(13) It is incumbent upon the United States Government to protect the lives and livelihoods of United
States citizens as well as the rights of free passage and humanitarian missions.
(14) This premeditated act took place after a week-long wave of repression by the Cuban Government
against Concilio Cubano, an umbrella organization of human rights activists, dissidents, independent
economists, and independent journalists, among others.
(15) The wave of repression against Concilio Cubano, whose membership is committed to peaceful
democratic change in Cuba, included arrests, strip searches, house arrests, and in some cases sentences to
more than 1 year in jail.

(b) Statements by the Congress.–
(1) The Congress strongly condemns the act of terrorism by the Castro regime in shooting down the Brothers to the Rescue aircraft on February 24, 1996.
(2) The Congress extends its condolences to the families of Pablo Morales, Carlos Costa, Mario de la Pena, and Armando Alejandre, the victims of the attack.
(3) The Congress urges the President to seek, in the International Court of Justice, indictment for this act of terrorism by Fidel Castro.

116. CONDENA DE ATAQUE CUBANO A AERONAVES AMERICANAS
(b) Declaración del Congreso
(1) El Congreso condena enérgicamente el acto de terrorismo del régimen de Castro al derribar el avión de Hermanos al Rescate el 24 de febrero de 1996.
(2) El Congreso extiende sus condolencias a las familias de Pablo Morales, Carlos Costa, Mario de la Peña y Armando Alejandre, las víctimas del ataque.
(3) El Congreso insta al presidente a buscar, en la Corte Internacional de Justicia, una acusación por este acto de terrorismo por parte de Fidel Castro.

TÍTULO II: ASISTENCIA A UNA CUBA LIBRE E INDEPENDIENTE

SEC. 201. POLÍTICA HACIA UN GOBIERNO DE TRANSICIÓN Y UN GOBIERNO DEMOCRÁTICAMENTE ELECTO EN CUBA.

La política de los Estados Unidos es la siguiente:

(1) Apoyar la autodeterminación del pueblo cubano.
(2) Reconocer que la autodeterminación del pueblo cubano es un derecho soberano y nacional de los ciudadanos de Cuba que debe ser ejercido sin injerencias por parte del gobierno de cualquier otro país.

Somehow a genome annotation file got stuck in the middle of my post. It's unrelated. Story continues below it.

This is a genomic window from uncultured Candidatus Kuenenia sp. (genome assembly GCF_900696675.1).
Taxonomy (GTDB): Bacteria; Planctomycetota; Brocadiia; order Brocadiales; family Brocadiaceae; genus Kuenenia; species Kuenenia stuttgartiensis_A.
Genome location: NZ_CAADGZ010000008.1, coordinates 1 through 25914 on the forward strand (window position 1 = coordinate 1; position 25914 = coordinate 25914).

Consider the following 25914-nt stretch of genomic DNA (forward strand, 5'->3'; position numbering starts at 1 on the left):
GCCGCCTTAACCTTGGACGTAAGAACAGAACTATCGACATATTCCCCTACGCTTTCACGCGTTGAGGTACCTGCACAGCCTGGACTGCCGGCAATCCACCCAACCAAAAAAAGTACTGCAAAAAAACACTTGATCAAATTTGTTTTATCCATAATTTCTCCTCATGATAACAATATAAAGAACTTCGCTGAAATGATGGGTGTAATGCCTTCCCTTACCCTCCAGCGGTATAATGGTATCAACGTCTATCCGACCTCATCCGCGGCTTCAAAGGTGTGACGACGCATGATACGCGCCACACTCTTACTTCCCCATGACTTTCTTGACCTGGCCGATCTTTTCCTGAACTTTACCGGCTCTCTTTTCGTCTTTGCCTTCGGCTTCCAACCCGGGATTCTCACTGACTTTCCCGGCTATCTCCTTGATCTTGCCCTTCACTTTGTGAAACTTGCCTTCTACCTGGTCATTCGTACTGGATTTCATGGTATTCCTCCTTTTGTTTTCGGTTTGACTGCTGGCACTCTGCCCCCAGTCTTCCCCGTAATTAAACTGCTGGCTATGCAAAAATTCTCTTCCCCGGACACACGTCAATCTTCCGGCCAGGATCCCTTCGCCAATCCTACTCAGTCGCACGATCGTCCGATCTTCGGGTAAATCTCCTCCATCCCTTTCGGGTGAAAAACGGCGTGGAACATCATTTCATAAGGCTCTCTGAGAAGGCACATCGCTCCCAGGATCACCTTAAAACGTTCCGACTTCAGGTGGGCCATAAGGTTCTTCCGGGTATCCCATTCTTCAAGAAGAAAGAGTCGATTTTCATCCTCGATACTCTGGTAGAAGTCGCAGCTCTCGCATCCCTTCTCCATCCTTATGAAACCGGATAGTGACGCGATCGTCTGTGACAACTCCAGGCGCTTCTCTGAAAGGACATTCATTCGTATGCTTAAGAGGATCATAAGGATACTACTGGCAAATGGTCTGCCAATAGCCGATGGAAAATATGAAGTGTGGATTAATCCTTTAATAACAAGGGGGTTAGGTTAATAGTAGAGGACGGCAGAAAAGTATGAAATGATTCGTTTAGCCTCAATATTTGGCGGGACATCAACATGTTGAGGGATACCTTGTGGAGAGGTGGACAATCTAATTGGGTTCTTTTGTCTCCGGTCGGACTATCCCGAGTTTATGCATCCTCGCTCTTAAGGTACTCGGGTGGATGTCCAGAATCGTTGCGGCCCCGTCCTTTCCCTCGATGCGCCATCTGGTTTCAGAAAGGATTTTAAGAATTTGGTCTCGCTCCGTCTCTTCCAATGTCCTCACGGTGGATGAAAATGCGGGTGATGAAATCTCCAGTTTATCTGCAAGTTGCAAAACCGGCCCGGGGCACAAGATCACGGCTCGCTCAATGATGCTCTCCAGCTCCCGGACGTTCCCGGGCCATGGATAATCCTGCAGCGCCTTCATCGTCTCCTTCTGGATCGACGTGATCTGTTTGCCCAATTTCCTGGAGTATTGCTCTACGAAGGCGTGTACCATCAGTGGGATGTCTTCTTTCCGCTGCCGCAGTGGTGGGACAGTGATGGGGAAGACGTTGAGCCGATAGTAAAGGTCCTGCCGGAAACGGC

(3) Animar al pueblo cubano a empoderarse de un gobierno que refleje la autodeterminación del pueblo cubano.
(4) Reconocer el potencial de una difícil transición del actual régimen en Cuba que puede resultar de las iniciativas tomadas por el pueblo cubano para la autodeterminación en respuesta a la intransigencia del régimen de Castro al no permitir ninguna reforma política o económica de fondo, y estar preparados para proporcionar al pueblo cubano asistencia humanitaria, de desarrollo y otra asistencia económica.
(5) En solidaridad con el pueblo cubano, para proporcionar formas apropiadas de asistencia –
(A) a un gobierno de transición en Cuba;
(B) para facilitar el rápido movimiento de tal gobierno de transición a un gobierno democráticamente electo en Cuba que resulte de una expresión de la autodeterminación del pueblo cubano; y
(C) para apoyar a tal gobierno democráticamente electo.
(6) A través de dicha asistencia, para facilitar una transición pacífica a la democracia representativa y una economía de mercado en Cuba y para consolidar la democracia en Cuba.
(7) Para brindar dicha asistencia al pueblo cubano solo a través de un gobierno de transición en Cuba, a través de un gobierno electo democráticamente en Cuba, a través de organizaciones gubernamentales de los Estados Unidos, a través de organizaciones no-gubernamentales de Estados Unidos, internacionales o indígenas.